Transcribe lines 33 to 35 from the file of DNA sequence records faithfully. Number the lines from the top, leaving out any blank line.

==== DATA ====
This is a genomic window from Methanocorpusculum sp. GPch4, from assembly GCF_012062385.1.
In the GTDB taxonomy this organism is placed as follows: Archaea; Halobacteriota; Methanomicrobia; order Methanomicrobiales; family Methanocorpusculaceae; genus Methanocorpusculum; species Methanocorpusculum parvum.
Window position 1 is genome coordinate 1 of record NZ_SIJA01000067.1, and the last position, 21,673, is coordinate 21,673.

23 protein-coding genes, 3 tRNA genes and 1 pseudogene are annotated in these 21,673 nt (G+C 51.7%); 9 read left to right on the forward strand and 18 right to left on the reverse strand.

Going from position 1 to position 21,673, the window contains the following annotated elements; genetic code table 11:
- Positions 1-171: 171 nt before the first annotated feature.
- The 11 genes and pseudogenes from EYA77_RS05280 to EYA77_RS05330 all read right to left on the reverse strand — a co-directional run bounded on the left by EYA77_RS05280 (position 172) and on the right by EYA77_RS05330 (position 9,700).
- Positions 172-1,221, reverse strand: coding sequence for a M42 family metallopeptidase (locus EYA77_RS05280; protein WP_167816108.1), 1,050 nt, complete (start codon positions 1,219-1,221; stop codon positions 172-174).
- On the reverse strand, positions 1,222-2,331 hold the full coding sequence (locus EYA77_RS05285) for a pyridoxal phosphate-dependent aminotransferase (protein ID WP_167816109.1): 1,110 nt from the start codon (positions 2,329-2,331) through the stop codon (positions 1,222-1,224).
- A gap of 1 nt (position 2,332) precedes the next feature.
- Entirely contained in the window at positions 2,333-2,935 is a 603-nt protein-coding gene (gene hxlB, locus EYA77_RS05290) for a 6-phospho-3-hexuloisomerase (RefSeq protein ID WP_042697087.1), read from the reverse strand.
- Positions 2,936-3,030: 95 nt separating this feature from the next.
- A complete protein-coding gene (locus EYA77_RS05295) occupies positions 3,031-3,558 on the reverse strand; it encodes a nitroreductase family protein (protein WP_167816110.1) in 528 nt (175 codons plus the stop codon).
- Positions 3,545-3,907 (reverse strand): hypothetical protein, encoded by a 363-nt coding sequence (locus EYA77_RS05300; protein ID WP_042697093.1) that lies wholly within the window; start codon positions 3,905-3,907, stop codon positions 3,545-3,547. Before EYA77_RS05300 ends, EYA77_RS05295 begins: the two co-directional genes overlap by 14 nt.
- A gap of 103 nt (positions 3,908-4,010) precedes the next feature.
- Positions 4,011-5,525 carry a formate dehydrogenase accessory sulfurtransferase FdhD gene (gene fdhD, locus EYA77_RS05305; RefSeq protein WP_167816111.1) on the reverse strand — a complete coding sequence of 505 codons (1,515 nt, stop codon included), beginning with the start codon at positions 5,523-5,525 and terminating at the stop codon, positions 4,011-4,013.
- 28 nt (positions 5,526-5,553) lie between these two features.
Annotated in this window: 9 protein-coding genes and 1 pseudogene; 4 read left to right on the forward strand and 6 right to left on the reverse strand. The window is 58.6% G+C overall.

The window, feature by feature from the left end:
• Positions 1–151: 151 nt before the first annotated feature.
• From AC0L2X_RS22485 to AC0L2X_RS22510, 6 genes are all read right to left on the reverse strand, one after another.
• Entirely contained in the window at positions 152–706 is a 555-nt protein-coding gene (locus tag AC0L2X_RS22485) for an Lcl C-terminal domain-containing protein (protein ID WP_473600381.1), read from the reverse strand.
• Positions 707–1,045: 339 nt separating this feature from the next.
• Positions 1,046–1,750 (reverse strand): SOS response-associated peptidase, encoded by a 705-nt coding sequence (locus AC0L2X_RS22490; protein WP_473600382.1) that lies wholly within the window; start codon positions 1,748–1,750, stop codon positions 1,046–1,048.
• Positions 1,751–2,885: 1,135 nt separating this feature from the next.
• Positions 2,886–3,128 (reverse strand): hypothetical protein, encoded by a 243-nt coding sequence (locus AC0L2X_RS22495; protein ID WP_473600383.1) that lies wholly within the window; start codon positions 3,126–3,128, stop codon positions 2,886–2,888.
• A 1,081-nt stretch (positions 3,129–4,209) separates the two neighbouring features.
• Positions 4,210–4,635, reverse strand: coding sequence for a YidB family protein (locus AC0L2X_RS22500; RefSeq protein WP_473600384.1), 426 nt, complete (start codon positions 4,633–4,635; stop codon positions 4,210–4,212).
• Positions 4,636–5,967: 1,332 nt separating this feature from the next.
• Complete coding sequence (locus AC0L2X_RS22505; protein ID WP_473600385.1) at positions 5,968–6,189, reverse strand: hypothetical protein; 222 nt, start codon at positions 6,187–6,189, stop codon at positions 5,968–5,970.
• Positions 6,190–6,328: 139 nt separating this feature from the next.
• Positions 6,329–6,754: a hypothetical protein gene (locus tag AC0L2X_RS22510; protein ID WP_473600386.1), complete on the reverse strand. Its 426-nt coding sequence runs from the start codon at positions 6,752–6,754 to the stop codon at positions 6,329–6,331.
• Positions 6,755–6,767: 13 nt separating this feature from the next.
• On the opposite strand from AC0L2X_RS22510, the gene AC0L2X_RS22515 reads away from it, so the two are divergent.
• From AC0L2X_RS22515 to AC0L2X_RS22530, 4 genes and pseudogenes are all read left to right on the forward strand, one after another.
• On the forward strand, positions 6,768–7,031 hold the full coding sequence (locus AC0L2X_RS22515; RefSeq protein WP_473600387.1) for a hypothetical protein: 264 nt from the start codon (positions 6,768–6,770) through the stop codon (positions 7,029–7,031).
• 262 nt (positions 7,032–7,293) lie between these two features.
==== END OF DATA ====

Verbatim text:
• Positions 6,755–6,767: 13 nt separating this feature from the next.
• On the opposite strand from AC0L2X_RS22510, the gene AC0L2X_RS22515 reads away from it, so the two are divergent.
• From AC0L2X_RS22515 to AC0L2X_RS22530, 4 genes and pseudogenes are all read left to right on the forward strand, one after another.